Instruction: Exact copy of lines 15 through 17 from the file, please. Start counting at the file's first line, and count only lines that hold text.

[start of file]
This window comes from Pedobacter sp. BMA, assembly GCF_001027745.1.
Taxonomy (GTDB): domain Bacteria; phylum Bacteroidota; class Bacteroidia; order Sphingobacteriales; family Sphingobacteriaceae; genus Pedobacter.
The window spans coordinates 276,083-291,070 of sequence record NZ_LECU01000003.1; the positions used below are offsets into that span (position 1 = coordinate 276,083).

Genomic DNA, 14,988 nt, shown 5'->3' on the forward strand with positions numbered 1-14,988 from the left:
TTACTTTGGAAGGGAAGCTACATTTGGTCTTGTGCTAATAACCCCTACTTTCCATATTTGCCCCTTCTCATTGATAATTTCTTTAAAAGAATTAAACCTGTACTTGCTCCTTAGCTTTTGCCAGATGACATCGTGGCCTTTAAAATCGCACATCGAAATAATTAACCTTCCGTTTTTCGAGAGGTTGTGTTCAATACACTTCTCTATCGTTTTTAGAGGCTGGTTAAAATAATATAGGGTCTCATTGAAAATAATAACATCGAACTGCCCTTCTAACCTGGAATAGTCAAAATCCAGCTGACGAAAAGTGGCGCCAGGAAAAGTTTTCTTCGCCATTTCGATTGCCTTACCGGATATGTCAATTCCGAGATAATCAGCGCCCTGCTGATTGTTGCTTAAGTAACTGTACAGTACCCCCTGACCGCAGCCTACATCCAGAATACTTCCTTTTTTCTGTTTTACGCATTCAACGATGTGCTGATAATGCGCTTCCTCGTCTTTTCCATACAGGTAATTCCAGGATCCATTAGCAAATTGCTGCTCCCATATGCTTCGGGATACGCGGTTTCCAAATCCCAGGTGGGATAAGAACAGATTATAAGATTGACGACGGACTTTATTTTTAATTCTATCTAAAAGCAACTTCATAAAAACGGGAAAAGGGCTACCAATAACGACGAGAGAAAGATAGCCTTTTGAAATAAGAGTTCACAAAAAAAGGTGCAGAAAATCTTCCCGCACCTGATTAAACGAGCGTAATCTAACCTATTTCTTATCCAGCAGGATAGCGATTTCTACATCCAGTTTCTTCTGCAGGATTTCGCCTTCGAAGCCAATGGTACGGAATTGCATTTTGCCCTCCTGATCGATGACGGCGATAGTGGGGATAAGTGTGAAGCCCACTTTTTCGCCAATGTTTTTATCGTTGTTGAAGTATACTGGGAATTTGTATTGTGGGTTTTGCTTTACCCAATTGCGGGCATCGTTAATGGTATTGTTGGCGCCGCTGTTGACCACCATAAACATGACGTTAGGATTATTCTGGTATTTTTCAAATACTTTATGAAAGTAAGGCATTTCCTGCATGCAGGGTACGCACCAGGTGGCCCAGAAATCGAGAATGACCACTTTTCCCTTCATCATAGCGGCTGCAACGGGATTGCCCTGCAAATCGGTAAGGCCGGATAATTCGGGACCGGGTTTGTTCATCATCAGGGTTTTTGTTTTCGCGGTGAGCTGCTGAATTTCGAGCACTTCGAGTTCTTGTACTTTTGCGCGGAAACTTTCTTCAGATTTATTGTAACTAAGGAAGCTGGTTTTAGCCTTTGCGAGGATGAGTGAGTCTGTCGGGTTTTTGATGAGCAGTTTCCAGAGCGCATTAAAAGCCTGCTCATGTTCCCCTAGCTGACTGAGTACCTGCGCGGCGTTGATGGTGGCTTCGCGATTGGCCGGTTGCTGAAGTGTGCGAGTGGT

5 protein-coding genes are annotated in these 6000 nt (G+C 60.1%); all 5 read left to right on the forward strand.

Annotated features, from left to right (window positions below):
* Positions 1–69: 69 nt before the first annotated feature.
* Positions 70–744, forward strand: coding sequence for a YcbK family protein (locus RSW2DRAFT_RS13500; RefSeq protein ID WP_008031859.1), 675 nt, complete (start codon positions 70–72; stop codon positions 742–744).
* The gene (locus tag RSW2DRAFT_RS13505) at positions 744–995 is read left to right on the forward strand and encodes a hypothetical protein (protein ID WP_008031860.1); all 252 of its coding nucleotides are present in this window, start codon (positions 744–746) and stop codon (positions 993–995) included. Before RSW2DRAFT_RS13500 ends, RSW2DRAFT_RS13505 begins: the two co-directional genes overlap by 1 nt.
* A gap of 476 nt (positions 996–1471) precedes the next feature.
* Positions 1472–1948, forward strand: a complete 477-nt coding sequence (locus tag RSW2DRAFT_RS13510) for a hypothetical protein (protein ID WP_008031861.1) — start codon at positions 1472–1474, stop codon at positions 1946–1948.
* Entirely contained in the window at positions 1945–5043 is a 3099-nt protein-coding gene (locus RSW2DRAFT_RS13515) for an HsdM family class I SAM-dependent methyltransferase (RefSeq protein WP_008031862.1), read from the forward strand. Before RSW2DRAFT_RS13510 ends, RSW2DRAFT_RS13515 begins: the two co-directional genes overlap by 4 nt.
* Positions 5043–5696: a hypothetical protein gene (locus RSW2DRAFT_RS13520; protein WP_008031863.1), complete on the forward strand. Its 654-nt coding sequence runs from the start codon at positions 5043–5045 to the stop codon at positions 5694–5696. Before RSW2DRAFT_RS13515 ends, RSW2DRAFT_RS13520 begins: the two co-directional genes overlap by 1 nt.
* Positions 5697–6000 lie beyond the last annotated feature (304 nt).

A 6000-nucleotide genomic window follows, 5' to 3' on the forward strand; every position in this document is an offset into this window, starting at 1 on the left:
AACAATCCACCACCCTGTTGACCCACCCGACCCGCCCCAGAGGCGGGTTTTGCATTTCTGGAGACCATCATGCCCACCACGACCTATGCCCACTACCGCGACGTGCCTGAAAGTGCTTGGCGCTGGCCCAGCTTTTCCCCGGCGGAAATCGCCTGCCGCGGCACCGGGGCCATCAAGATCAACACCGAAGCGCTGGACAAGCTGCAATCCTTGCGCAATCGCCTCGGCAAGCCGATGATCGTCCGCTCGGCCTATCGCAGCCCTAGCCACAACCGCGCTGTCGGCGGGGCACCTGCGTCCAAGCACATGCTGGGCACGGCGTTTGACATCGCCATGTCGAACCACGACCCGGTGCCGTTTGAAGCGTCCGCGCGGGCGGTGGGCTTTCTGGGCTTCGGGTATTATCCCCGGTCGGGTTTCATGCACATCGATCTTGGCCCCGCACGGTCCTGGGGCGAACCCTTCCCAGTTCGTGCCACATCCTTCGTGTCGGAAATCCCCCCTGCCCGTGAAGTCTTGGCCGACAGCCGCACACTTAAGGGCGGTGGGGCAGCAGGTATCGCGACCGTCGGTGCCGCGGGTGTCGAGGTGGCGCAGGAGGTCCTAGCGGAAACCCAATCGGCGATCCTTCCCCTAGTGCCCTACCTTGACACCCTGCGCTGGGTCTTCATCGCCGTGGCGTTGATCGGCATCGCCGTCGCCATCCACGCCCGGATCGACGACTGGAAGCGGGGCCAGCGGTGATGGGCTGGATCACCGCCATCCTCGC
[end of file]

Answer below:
* Positions 5697–6000 lie beyond the last annotated feature (304 nt).

A 6000-nucleotide genomic window follows, 5' to 3' on the forward strand; every position in this document is an offset into this window, starting at 1 on the left:
AACAATCCACCACCCTGTTGACCCACCCGACCCGCCCCAGAGGCGGGTTTTGCATTTCTGGAGACCATCATGCCCACCACGACCTATGCCCACTACCGCGACGTGCCTGAAAGTGCTTGGCGCTGGCCCAGCTTTTCCCCGGCGGAAATCGCCTGCCGCGGCACCGGGGCCATCAAGATCAACACCGAAGCGCTGGACAAGCTGCAATCCTTGCGCAATCGCCTCGGCAAGCCGATGATCGTCCGCTCGGCCTATCGCAGCCCTAGCCACAACCGCGCTGTCGGCGGGGCACCTGCGTCCAAGCACATGCTGGGCACGGCGTTTGACATCGCCATGTCGAACCACGACCCGGTGCCGTTTGAAGCGTCCGCGCGGGCGGTGGGCTTTCTGGGCTTCGGGTATTATCCCCGGTCGGGTTTCATGCACATCGATCTTGGCCCCGCACGGTCCTGGGGCGAACCCTTCCCAGTTCGTGCCACATCCTTCGTGTCGGAAATCCCCCCTGCCCGTGAAGTCTTGGCCGACAGCCGCACACTTAAGGGCGGTGGGGCAGCAGGTATCGCGACCGTCGGTGCCGCGGGTGTCGAGGTGGCGCAGGAGGTCCTAGCGGAAACCCAATCGGCGATCCTTCCCCTAGTGCCCTACCTTGACACCCTGCGCTGGGTCTTCATCGCCGTGGCGTTGATCGGCATCGCCGTCGCCATCCACGCCCGGATCGACGACTGGAAGCGGGGCCAGCGGTGATGGGCTGGATCACCGCCATCCTCGC